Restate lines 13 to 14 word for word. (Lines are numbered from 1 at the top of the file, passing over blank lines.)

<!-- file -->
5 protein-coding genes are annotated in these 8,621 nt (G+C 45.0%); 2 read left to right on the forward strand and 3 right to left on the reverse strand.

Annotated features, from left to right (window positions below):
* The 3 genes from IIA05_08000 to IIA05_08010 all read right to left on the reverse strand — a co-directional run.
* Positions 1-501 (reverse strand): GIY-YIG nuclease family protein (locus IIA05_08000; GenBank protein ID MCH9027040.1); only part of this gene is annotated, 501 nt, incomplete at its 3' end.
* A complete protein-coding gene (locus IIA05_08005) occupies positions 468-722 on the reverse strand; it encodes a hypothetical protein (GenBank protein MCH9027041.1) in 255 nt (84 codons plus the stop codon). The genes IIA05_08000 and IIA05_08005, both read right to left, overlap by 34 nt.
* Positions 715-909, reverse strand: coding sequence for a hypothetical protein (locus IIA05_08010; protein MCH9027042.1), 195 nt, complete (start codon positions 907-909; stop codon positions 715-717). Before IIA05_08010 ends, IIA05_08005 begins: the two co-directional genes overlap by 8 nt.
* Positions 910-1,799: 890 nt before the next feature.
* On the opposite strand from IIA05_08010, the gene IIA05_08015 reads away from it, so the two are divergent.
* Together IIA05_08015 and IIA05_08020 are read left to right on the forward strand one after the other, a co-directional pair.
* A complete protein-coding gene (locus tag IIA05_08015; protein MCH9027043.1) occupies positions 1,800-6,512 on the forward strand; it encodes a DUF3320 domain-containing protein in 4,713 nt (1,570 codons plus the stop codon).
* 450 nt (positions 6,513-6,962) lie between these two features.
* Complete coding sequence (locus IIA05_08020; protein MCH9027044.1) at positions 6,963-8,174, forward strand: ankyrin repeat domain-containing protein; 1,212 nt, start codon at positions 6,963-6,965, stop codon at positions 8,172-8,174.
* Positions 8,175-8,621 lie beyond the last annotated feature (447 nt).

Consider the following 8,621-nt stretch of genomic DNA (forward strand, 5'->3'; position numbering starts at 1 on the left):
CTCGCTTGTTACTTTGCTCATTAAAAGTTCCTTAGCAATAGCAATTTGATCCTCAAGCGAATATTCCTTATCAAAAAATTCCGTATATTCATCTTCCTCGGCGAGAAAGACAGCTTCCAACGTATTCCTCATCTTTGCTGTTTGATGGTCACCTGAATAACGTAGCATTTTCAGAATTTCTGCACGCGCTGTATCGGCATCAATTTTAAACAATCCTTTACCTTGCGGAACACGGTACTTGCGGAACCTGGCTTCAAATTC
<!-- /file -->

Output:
* Positions 8,175-8,621 lie beyond the last annotated feature (447 nt).

Consider the following 8,621-nt stretch of genomic DNA (forward strand, 5'->3'; position numbering starts at 1 on the left):